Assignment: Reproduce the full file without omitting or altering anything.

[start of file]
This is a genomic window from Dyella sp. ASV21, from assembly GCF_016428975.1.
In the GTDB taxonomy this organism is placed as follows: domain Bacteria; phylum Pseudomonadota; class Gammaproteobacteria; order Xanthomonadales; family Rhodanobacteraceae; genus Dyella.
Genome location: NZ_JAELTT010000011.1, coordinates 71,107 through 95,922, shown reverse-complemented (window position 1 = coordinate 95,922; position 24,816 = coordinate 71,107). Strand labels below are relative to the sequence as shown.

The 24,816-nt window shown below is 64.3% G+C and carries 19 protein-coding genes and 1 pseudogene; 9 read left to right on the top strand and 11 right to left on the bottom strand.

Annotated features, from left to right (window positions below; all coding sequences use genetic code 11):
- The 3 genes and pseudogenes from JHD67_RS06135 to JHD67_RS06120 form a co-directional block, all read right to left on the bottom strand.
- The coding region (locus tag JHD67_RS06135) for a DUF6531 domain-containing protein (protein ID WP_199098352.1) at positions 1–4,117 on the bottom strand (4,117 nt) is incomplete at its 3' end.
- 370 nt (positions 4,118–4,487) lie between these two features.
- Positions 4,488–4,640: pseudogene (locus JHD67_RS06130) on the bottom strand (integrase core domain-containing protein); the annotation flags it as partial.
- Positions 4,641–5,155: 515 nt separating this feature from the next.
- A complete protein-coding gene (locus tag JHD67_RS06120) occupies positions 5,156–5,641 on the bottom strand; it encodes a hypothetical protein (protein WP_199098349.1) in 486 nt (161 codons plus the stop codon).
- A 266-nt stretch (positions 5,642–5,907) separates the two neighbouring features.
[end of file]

This is a genomic window from Dyella sp. ASV21, from assembly GCF_016428975.1.
In the GTDB taxonomy this organism is placed as follows: domain Bacteria; phylum Pseudomonadota; class Gammaproteobacteria; order Xanthomonadales; family Rhodanobacteraceae; genus Dyella.
Genome location: NZ_JAELTT010000011.1, coordinates 71,107 through 95,922, shown reverse-complemented (window position 1 = coordinate 95,922; position 24,816 = coordinate 71,107). Strand labels below are relative to the sequence as shown.

The 24,816-nt window shown below is 64.3% G+C and carries 19 protein-coding genes and 1 pseudogene; 9 read left to right on the top strand and 11 right to left on the bottom strand.

Annotated features, from left to right (window positions below; all coding sequences use genetic code 11):
- The 3 genes and pseudogenes from JHD67_RS06135 to JHD67_RS06120 form a co-directional block, all read right to left on the bottom strand.
- The coding region (locus tag JHD67_RS06135) for a DUF6531 domain-containing protein (protein ID WP_199098352.1) at positions 1–4,117 on the bottom strand (4,117 nt) is incomplete at its 3' end.
- 370 nt (positions 4,118–4,487) lie between these two features.
- Positions 4,488–4,640: pseudogene (locus JHD67_RS06130) on the bottom strand (integrase core domain-containing protein); the annotation flags it as partial.
- Positions 4,641–5,155: 515 nt separating this feature from the next.
- A complete protein-coding gene (locus tag JHD67_RS06120) occupies positions 5,156–5,641 on the bottom strand; it encodes a hypothetical protein (protein WP_199098349.1) in 486 nt (161 codons plus the stop codon).
- A 266-nt stretch (positions 5,642–5,907) separates the two neighbouring features.